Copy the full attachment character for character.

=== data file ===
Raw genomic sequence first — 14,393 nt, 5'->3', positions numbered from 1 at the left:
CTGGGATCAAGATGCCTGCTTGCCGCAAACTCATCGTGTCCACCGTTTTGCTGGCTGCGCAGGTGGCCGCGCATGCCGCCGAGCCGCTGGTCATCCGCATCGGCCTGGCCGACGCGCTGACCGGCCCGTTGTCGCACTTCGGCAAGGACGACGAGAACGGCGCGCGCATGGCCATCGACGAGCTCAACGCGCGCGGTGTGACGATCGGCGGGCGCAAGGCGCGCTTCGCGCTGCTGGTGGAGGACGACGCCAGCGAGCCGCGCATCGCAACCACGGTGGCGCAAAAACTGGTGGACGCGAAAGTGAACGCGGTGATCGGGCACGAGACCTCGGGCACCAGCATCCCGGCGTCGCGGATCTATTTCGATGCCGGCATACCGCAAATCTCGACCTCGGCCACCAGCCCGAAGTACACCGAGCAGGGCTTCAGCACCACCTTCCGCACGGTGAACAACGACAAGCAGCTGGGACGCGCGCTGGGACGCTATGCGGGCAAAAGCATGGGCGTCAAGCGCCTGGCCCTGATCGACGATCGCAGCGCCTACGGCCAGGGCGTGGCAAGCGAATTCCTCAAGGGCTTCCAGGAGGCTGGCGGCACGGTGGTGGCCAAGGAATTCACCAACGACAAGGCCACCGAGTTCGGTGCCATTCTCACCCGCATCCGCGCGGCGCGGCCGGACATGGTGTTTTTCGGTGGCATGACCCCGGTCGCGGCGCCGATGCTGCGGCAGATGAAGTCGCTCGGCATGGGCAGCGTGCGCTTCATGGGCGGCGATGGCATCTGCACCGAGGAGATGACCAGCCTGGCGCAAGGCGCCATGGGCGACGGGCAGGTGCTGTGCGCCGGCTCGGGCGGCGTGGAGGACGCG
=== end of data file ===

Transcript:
Raw genomic sequence first — 14,393 nt, 5'->3', positions numbered from 1 at the left:
CTGGGATCAAGATGCCTGCTTGCCGCAAACTCATCGTGTCCACCGTTTTGCTGGCTGCGCAGGTGGCCGCGCATGCCGCCGAGCCGCTGGTCATCCGCATCGGCCTGGCCGACGCGCTGACCGGCCCGTTGTCGCACTTCGGCAAGGACGACGAGAACGGCGCGCGCATGGCCATCGACGAGCTCAACGCGCGCGGTGTGACGATCGGCGGGCGCAAGGCGCGCTTCGCGCTGCTGGTGGAGGACGACGCCAGCGAGCCGCGCATCGCAACCACGGTGGCGCAAAAACTGGTGGACGCGAAAGTGAACGCGGTGATCGGGCACGAGACCTCGGGCACCAGCATCCCGGCGTCGCGGATCTATTTCGATGCCGGCATACCGCAAATCTCGACCTCGGCCACCAGCCCGAAGTACACCGAGCAGGGCTTCAGCACCACCTTCCGCACGGTGAACAACGACAAGCAGCTGGGACGCGCGCTGGGACGCTATGCGGGCAAAAGCATGGGCGTCAAGCGCCTGGCCCTGATCGACGATCGCAGCGCCTACGGCCAGGGCGTGGCAAGCGAATTCCTCAAGGGCTTCCAGGAGGCTGGCGGCACGGTGGTGGCCAAGGAATTCACCAACGACAAGGCCACCGAGTTCGGTGCCATTCTCACCCGCATCCGCGCGGCGCGGCCGGACATGGTGTTTTTCGGTGGCATGACCCCGGTCGCGGCGCCGATGCTGCGGCAGATGAAGTCGCTCGGCATGGGCAGCGTGCGCTTCATGGGCGGCGATGGCATCTGCACCGAGGAGATGACCAGCCTGGCGCAAGGCGCCATGGGCGACGGGCAGGTGCTGTGCGCCGGCTCGGGCGGCGTGGAGGACGCG